In a democracy, the policies by which a country is governed are defined by the representatives of the citizens in the government, ensuring that all sections of society are taken along on the path to the nation’s progress.
However, when it comes to the largest democracy in the world, i.e. India, there are bound to be differences of opinions over laws that directly and deeply affect the public. This often leads to stand-offs between the elected and the electorate.
Here are some laws in the Indian constitution that have been at the center of controversies.
1. Article 370
It gives autonomous status to the state of Jammu and Kashmir. It stipulates that the other articles of the Constitution that gave powers to the Central Government would be applied to Jammu and Kashmir only with the concurrence of the State’s constituent assembly.
BJP National General Secretary Ram Madhav said that the Modi government is committed to repealing Article 370 of the Constitution on 29th June 2019.
Former Jammu and Kashmir Chief Minister, Omar Abdullah objected to this and said, “Long after Modi Govt is a distant memory either J&K won’t be part of India or Article 370 will still exist.”
The government did eventually remove Article 370 on 5th August 2019 wherein the Constitution of Jammu and Kashmir was made inoperative with the Presidential Order of 2019. Along with the the Jammu and Kashmir Reorganisation Act, 2019 was also passed that divided Jammu and Kashmir into two union territories called Union Territory of Jammu and Kashmir and Union Territory of Ladakh.
This had the Indian constitution applying to the people of Jammu and Kashmir from then onwards. The action did result in a lot of protesting and anger against this decision and the region was put on lockdown, with Section 144 being imposed and internet and phone services being blocked.
2. Article 377- Unnatural Offences
Section 377, a British-era law, criminalized any form of intercourse that was non-penile vaginal, deeming it to be “against the course of nature”. In a landmark verdict, the Supreme Court scrapped the controversial law on 7th September 2018.
“LGBT Community has same rights as of any ordinary citizen. Respect for individual choice is the essence of liberty; Criminalising gay sex is irrational and indefensible,” said the former Chief Justice Dipak Misra.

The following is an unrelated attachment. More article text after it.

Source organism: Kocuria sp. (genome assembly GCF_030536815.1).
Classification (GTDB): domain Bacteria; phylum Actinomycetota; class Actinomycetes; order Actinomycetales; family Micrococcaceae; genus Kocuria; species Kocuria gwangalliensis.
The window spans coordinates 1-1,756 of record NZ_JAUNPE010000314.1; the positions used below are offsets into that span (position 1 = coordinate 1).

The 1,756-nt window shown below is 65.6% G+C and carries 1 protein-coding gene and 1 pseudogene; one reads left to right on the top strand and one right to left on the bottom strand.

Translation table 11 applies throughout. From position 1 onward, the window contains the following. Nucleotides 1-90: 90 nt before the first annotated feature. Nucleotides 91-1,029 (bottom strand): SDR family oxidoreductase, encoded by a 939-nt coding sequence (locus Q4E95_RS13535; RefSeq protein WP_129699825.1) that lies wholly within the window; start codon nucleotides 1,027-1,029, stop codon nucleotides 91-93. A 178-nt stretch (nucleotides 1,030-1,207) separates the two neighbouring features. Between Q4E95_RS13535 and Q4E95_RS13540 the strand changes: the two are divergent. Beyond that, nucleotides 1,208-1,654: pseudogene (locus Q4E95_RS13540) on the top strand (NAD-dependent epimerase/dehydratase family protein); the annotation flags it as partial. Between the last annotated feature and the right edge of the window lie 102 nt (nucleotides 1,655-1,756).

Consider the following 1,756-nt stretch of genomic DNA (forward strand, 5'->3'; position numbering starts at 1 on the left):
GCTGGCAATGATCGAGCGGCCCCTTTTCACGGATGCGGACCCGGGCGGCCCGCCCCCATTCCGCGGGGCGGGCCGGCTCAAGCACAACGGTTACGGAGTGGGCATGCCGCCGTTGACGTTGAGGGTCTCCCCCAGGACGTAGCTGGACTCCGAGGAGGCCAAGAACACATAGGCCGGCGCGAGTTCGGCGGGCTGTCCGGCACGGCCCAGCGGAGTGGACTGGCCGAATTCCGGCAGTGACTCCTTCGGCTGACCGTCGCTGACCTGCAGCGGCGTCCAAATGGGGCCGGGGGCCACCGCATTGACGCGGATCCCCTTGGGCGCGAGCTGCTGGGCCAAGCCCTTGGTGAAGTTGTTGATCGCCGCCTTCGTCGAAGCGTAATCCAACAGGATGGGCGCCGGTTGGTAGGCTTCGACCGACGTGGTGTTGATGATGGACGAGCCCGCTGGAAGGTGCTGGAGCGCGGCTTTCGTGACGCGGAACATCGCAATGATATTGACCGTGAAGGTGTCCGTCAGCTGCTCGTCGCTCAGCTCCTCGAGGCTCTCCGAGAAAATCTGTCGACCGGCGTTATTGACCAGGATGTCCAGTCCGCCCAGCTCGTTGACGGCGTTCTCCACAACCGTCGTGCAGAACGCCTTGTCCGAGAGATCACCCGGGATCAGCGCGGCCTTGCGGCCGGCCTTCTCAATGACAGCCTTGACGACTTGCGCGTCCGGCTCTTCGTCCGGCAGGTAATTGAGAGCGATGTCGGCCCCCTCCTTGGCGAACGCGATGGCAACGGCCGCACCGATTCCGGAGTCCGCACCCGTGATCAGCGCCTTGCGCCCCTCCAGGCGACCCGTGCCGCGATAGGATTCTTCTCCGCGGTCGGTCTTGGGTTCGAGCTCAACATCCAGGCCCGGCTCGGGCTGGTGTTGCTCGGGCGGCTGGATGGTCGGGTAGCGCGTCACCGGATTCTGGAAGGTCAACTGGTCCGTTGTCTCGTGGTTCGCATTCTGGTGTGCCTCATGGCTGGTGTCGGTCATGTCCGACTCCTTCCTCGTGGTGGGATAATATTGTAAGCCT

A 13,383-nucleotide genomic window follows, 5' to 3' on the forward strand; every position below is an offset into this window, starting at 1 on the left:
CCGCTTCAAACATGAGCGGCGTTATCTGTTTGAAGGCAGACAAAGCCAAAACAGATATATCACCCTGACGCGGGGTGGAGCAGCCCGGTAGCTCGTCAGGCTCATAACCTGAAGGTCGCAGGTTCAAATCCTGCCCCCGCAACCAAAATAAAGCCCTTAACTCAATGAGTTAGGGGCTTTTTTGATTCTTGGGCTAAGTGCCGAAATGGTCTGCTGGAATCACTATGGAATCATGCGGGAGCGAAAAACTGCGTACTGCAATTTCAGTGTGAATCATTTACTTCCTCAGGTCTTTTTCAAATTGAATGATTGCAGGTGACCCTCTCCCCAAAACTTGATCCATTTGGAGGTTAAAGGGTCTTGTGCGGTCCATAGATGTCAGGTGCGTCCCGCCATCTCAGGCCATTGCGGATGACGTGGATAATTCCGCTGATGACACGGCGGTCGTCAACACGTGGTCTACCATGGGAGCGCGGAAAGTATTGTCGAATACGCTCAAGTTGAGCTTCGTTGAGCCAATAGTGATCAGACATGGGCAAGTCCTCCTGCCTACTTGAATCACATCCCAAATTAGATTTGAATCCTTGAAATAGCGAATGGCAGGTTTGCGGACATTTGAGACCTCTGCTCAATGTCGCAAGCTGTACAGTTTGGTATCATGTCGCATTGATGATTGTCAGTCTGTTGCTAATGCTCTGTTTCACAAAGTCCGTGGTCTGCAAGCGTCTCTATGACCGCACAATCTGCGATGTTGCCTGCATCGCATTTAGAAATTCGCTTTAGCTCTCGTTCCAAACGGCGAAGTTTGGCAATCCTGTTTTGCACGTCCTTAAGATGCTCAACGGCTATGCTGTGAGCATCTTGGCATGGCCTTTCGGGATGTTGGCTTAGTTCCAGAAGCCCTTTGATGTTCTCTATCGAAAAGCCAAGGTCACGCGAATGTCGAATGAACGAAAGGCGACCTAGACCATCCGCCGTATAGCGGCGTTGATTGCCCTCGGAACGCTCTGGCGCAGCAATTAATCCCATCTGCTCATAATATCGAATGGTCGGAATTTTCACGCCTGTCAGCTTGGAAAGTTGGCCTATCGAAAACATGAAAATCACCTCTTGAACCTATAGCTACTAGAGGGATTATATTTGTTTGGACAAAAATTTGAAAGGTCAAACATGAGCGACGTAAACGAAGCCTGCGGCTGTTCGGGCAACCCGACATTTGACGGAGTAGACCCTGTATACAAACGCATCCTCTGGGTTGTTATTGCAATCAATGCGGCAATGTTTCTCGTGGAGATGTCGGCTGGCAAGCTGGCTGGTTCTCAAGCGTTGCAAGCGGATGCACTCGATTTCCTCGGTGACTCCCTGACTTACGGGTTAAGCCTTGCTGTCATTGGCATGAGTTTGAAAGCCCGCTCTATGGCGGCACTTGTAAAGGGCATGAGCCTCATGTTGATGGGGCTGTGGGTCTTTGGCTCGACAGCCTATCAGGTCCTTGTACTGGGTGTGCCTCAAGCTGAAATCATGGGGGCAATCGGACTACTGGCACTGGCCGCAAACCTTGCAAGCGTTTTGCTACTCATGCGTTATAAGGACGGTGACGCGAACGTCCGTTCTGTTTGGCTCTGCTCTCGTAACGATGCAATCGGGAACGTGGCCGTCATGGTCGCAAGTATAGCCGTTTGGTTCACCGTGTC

3. 42nd Amendment Of The Constitution
Imposed by Indira Gandhi during the time of Emergency, it attempted to reduce the power of the Supreme Court and High Courts to pronounce upon the constitutional validity of laws.
It even changed the description of India in Preamble from “sovereign democratic republic” to a “sovereign, socialist secular democratic republic”.
This faced widespread criticism and India was in turmoil for three years. Janta party after coming to power imprisoned Indira Gandhi and changed this amendment though not with full success.
4. Anti-Dowry Law
Passed by the Indian Parliament in 1983, Indian Penal Code 498A is a criminal law (not a civil law) which is defined as follows:
“Whoever, being the husband or the relative of the husband of a woman, subjects such woman to cruelty shall be punished with imprisonment for a term which may extend to three years and shall also be liable to fine. The offence is Cognizable, non-compoundable and non-bailable.”
Some women misuse this law against the husband and in-laws by filing fake complaints.
5. Armed Forces Special Powers Act (AFSPA)
AFSPA was enacted in 1958 to bring under control what the government of India considered disturbed areas.
The Central government empowered the governors of the states and administrators of Union Territories to take a call whether the areas of that particular state or union territory is disturbed or not.
Many security experts bat for AFSPA whereas scores of academia, and human right activist, call for its abolition.
They argue that since armed forces misuse the provisions to kill people, the immunity given under AFSPA to armed forces personnel should be ended.
AFSPA has been implemented in the north-eastern states, Punjab and Jammu & Kashmir.
The fabric of democracy is woven by the accommodation of different ideologies and equal room for all. Thus, an evolving society should always challenge the rules that impede its growth and development.
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